I’m thinking lately of making some changes here. Not shutting down the blog, no, but I’m trying to figure out a way to re-fit it into my life. It seems, night after night, I find myself sitting in front of this screen, trying to think of something to write about, tapped out. Sometimes this goes on for far longer than it should. A hobby shouldn’t be frustrating, and it shouldn’t consume this much time on the way to being frustrating.
It’s not that I lack opinions. I have them. My job doesn’t allow me to express (many of) them (publicly). It’s not that I lack links; I have those, too, but Jolene usually beats me to them. No, what I’m lacking these days is the energy and time to post those long, meandering column-like things that built whatever readership this blog once had, and maybe still has, but probably doesn’t. Honestly, I haven’t checked my traffic in years, because I fear what I might find. This was never a big-readership blog, but it had some fans.
So I thought, hell, treat it like social media — a post here, a post there, and let the comments coalesce around them. Then I consider how our commenting community here is very much like a family, and I fear what would happen if there were three posts a day here instead of one. Then I think, is that my problem? and I’m afraid the answer is yes, it is. I am my blogger’s keeper. To mangle a phrase.
All of which boils down to this, I think: Maybe we’re in a dry patch, maybe I’m sapped by too much stuff here and there, maybe it’s just one of those things I have to ride out. I’m not sure now. What I am sure of is, I don’t want to be staring at my laptop screen for hours after the work day is done. I may have to trim here and there. I’m asking for forbearance.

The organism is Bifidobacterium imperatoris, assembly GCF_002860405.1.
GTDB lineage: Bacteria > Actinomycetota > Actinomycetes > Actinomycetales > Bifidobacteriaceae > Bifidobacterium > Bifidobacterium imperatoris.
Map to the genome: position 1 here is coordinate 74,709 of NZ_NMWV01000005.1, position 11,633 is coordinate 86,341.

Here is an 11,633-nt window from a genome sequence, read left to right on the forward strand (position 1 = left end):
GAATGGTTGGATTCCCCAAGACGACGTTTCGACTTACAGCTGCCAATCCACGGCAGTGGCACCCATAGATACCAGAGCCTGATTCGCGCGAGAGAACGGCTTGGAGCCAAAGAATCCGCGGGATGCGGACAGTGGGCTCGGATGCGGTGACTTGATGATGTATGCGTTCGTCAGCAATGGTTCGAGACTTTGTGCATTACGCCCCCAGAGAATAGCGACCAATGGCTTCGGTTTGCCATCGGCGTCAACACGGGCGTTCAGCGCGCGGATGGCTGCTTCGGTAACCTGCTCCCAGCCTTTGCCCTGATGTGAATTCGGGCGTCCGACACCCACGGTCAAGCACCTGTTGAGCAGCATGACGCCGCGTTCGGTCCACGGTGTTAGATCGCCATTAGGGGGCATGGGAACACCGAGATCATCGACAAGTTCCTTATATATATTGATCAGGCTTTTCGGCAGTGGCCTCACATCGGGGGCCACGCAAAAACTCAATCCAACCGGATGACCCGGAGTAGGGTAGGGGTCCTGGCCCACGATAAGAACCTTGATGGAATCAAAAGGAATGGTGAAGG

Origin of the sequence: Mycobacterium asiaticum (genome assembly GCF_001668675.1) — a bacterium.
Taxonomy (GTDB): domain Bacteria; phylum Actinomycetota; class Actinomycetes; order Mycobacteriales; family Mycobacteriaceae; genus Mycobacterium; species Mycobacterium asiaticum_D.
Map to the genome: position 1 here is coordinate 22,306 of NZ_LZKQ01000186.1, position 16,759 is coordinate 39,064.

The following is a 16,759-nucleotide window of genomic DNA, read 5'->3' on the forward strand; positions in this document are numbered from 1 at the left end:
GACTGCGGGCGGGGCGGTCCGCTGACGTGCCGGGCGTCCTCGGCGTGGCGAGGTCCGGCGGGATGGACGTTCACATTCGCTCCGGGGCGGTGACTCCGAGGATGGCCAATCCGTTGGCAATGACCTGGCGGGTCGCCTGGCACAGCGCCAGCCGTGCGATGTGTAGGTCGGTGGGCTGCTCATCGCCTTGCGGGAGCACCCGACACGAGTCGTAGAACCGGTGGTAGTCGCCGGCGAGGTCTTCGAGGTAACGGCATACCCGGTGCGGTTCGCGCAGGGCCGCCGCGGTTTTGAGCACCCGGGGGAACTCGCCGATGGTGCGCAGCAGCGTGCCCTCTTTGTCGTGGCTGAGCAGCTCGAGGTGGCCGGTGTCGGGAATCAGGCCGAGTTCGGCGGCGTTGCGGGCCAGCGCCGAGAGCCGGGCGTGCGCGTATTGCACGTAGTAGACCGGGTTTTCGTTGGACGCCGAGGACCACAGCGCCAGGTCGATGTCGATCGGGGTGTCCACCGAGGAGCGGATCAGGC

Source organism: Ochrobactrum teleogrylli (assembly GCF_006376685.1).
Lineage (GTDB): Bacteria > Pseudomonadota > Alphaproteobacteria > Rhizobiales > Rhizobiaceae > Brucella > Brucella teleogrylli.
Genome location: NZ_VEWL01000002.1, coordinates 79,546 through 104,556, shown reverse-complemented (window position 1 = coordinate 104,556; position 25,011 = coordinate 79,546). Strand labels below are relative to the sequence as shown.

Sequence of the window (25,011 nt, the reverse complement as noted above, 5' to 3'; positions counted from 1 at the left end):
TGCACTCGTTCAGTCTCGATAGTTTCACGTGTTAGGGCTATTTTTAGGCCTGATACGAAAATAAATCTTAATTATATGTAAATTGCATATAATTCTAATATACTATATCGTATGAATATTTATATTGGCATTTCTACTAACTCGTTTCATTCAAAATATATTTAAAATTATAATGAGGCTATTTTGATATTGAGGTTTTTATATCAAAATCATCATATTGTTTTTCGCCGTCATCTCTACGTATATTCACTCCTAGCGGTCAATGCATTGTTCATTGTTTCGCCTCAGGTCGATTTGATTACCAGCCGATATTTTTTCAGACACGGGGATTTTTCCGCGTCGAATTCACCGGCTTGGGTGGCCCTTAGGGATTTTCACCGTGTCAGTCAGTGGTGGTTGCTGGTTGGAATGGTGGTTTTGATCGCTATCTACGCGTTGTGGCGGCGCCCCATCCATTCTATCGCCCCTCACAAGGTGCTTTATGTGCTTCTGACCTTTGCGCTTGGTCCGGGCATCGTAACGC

The blog can’t go away. Because otherwise, where would I share gems like this?
(THAT’S WHAT JUNE SAID, as Jim Romenesko noted.)
Here’s the story of the day for me, about how Colorado took a bold chance on sharply reducing unplanned pregnancies in the state, and damn if it didn’t work. The magic formula: Long-acting birth control, provided free of charge to anyone who wanted it. And holy shit, look at these numbers:
The birthrate among teenagers across the state plunged by 40 percent from 2009 to 2013, while their rate of abortions fell by 42 percent, according to the Colorado Department of Public Health and Environment. There was a similar decline in births for another group particularly vulnerable to unplanned pregnancies: unmarried women under 25 who have not finished high school.
“Our demographer came into my office with a chart and said, ‘Greta, look at this, we’ve never seen this before,’” said Greta Klingler, the family planning supervisor for the public health department. “The numbers were plummeting.”
White House Warns Insurers About Surcharges and Gaps for ContraceptionMAY 11, 2015
The changes were particularly pronounced in the poorest areas of the state, places like Walsenburg, a small city in southern Colorado where jobs are scarce and many young women have unplanned pregnancies. Taking advantage of the free program, Hope Martinez, a 20-year-old nursing home receptionist here, recently had a small rod implanted under the skin of her upper arm to prevent pregnancy for three years. She has big plans — to marry, to move farther west and to become a dental hygienist.
“I don’t want any babies for a while,” she said.
It’s not just birth control, it’s good, long-term, safe and free birth control. Spend a dollar there, save $6 in Medicaid funding. What a radical idea. And it worked. Amazing.
Do I have anything else?
No, I don’t. Onward to a new era. Or maybe not.